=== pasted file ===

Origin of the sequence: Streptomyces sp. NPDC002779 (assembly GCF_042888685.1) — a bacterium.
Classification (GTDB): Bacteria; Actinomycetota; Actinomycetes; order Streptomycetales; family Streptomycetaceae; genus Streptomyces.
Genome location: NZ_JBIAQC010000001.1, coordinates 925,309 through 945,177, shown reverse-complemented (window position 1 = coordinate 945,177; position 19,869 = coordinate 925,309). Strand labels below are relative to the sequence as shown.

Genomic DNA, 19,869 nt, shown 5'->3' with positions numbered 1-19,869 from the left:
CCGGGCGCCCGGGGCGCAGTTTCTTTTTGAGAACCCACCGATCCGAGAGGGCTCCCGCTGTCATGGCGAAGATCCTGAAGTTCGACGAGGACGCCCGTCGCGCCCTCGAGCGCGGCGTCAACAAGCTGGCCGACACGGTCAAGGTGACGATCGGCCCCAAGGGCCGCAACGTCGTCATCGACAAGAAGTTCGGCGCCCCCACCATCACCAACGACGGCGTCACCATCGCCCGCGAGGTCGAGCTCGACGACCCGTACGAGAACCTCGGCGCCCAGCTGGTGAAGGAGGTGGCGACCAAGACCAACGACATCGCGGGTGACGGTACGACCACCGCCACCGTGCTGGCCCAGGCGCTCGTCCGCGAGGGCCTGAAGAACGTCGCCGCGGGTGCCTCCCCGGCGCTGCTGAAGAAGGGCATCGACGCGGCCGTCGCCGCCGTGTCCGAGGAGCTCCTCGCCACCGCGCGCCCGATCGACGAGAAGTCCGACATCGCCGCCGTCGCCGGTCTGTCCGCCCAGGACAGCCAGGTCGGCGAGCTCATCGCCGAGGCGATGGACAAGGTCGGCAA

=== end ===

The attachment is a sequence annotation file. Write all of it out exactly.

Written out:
Origin of the sequence: Streptomyces sp. NPDC002779 (assembly GCF_042888685.1) — a bacterium.
Classification (GTDB): Bacteria; Actinomycetota; Actinomycetes; order Streptomycetales; family Streptomycetaceae; genus Streptomyces.
Genome location: NZ_JBIAQC010000001.1, coordinates 925,309 through 945,177, shown reverse-complemented (window position 1 = coordinate 945,177; position 19,869 = coordinate 925,309). Strand labels below are relative to the sequence as shown.

Genomic DNA, 19,869 nt, shown 5'->3' with positions numbered 1-19,869 from the left:
CCGGGCGCCCGGGGCGCAGTTTCTTTTTGAGAACCCACCGATCCGAGAGGGCTCCCGCTGTCATGGCGAAGATCCTGAAGTTCGACGAGGACGCCCGTCGCGCCCTCGAGCGCGGCGTCAACAAGCTGGCCGACACGGTCAAGGTGACGATCGGCCCCAAGGGCCGCAACGTCGTCATCGACAAGAAGTTCGGCGCCCCCACCATCACCAACGACGGCGTCACCATCGCCCGCGAGGTCGAGCTCGACGACCCGTACGAGAACCTCGGCGCCCAGCTGGTGAAGGAGGTGGCGACCAAGACCAACGACATCGCGGGTGACGGTACGACCACCGCCACCGTGCTGGCCCAGGCGCTCGTCCGCGAGGGCCTGAAGAACGTCGCCGCGGGTGCCTCCCCGGCGCTGCTGAAGAAGGGCATCGACGCGGCCGTCGCCGCCGTGTCCGAGGAGCTCCTCGCCACCGCGCGCCCGATCGACGAGAAGTCCGACATCGCCGCCGTCGCCGGTCTGTCCGCCCAGGACAGCCAGGTCGGCGAGCTCATCGCCGAGGCGATGGACAAGGTCGGCAA